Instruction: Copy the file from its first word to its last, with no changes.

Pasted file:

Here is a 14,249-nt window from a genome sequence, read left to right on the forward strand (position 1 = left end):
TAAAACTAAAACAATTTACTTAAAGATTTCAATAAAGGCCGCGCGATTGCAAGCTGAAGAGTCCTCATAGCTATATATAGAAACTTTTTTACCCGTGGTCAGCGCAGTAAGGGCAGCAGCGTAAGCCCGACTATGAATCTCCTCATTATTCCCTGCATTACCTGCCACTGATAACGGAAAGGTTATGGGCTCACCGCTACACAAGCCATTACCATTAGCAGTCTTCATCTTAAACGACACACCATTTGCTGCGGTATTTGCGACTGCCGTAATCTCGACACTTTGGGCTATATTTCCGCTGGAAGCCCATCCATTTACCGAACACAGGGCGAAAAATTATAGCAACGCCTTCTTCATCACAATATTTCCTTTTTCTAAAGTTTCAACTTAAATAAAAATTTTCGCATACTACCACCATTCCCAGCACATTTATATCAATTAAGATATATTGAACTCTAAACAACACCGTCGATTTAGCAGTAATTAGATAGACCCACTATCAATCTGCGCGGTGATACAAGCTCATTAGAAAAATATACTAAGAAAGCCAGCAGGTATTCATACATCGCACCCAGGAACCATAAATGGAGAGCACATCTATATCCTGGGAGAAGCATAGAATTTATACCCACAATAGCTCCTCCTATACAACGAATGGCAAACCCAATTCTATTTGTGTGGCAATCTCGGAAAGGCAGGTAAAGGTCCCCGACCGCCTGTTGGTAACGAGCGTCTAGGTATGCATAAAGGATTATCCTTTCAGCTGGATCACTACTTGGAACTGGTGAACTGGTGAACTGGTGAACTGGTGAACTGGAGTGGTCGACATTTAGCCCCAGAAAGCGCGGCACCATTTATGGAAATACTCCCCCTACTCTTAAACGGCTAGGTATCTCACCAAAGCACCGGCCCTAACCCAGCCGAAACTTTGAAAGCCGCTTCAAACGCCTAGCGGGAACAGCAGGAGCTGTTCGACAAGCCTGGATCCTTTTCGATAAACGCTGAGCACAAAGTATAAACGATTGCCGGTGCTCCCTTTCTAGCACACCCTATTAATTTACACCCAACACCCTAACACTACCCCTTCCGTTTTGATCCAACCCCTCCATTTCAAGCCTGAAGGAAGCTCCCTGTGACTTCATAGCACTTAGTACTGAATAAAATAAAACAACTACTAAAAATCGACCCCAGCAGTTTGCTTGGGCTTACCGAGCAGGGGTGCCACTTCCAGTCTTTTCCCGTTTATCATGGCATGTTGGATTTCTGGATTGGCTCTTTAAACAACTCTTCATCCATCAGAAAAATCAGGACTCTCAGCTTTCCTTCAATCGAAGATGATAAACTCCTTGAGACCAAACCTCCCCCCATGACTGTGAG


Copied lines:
Here is a 14,249-nt window from a genome sequence, read left to right on the forward strand (position 1 = left end):
TAAAACTAAAACAATTTACTTAAAGATTTCAATAAAGGCCGCGCGATTGCAAGCTGAAGAGTCCTCATAGCTATATATAGAAACTTTTTTACCCGTGGTCAGCGCAGTAAGGGCAGCAGCGTAAGCCCGACTATGAATCTCCTCATTATTCCCTGCATTACCTGCCACTGATAACGGAAAGGTTATGGGCTCACCGCTACACAAGCCATTACCATTAGCAGTCTTCATCTTAAACGACACACCATTTGCTGCGGTATTTGCGACTGCCGTAATCTCGACACTTTGGGCTATATTTCCGCTGGAAGCCCATCCATTTACCGAACACAGGGCGAAAAATTATAGCAACGCCTTCTTCATCACAATATTTCCTTTTTCTAAAGTTTCAACTTAAATAAAAATTTTCGCATACTACCACCATTCCCAGCACATTTATATCAATTAAGATATATTGAACTCTAAACAACACCGTCGATTTAGCAGTAATTAGATAGACCCACTATCAATCTGCGCGGTGATACAAGCTCATTAGAAAAATATACTAAGAAAGCCAGCAGGTATTCATACATCGCACCCAGGAACCATAAATGGAGAGCACATCTATATCCTGGGAGAAGCATAGAATTTATACCCACAATAGCTCCTCCTATACAACGAATGGCAAACCCAATTCTATTTGTGTGGCAATCTCGGAAAGGCAGGTAAAGGTCCCCGACCGCCTGTTGGTAACGAGCGTCTAGGTATGCATAAAGGATTATCCTTTCAGCTGGATCACTACTTGGAACTGGTGAACTGGTGAACTGGTGAACTGGTGAACTGGAGTGGTCGACATTTAGCCCCAGAAAGCGCGGCACCATTTATGGAAATACTCCCCCTACTCTTAAACGGCTAGGTATCTCACCAAAGCACCGGCCCTAACCCAGCCGAAACTTTGAAAGCCGCTTCAAACGCCTAGCGGGAACAGCAGGAGCTGTTCGACAAGCCTGGATCCTTTTCGATAAACGCTGAGCACAAAGTATAAACGATTGCCGGTGCTCCCTTTCTAGCACACCCTATTAATTTACACCCAACACCCTAACACTACCCCTTCCGTTTTGATCCAACCCCTCCATTTCAAGCCTGAAGGAAGCTCCCTGTGACTTCATAGCACTTAGTACTGAATAAAATAAAACAACTACTAAAAATCGACCCCAGCAGTTTGCTTGGGCTTACCGAGCAGGGGTGCCACTTCCAGTCTTTTCCCGTTTATCATGGCATGTTGGATTTCTGGATTGGCTCTTTAAACAACTCTTCATCCATCAGAAAAATCAGGACTCTCAGCTTTCCTTCAATCGAAGATGATAAACTCCTTGAGACCAAACCTCCCCCCATGACTGTGAG